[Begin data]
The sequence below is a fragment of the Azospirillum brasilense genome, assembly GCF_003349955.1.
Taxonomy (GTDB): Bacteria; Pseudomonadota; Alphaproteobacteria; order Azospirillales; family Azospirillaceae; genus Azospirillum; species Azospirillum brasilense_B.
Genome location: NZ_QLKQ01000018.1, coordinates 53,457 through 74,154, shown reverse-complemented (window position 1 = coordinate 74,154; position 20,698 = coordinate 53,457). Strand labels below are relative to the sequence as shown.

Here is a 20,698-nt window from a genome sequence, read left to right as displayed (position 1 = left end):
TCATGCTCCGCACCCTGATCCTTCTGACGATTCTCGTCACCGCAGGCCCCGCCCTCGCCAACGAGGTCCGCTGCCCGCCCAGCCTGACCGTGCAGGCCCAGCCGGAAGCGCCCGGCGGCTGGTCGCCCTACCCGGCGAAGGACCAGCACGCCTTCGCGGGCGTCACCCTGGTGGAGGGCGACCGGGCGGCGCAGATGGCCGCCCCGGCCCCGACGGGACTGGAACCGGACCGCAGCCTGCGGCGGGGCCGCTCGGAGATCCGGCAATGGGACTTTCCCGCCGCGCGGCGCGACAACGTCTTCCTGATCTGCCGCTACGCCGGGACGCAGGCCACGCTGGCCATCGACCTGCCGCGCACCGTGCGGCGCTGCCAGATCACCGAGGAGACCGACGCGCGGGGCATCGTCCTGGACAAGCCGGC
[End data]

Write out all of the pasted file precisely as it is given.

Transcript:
The sequence below is a fragment of the Azospirillum brasilense genome, assembly GCF_003349955.1.
Taxonomy (GTDB): Bacteria; Pseudomonadota; Alphaproteobacteria; order Azospirillales; family Azospirillaceae; genus Azospirillum; species Azospirillum brasilense_B.
Genome location: NZ_QLKQ01000018.1, coordinates 53,457 through 74,154, shown reverse-complemented (window position 1 = coordinate 74,154; position 20,698 = coordinate 53,457). Strand labels below are relative to the sequence as shown.

Here is a 20,698-nt window from a genome sequence, read left to right as displayed (position 1 = left end):
TCATGCTCCGCACCCTGATCCTTCTGACGATTCTCGTCACCGCAGGCCCCGCCCTCGCCAACGAGGTCCGCTGCCCGCCCAGCCTGACCGTGCAGGCCCAGCCGGAAGCGCCCGGCGGCTGGTCGCCCTACCCGGCGAAGGACCAGCACGCCTTCGCGGGCGTCACCCTGGTGGAGGGCGACCGGGCGGCGCAGATGGCCGCCCCGGCCCCGACGGGACTGGAACCGGACCGCAGCCTGCGGCGGGGCCGCTCGGAGATCCGGCAATGGGACTTTCCCGCCGCGCGGCGCGACAACGTCTTCCTGATCTGCCGCTACGCCGGGACGCAGGCCACGCTGGCCATCGACCTGCCGCGCACCGTGCGGCGCTGCCAGATCACCGAGGAGACCGACGCGCGGGGCATCGTCCTGGACAAGCCGGC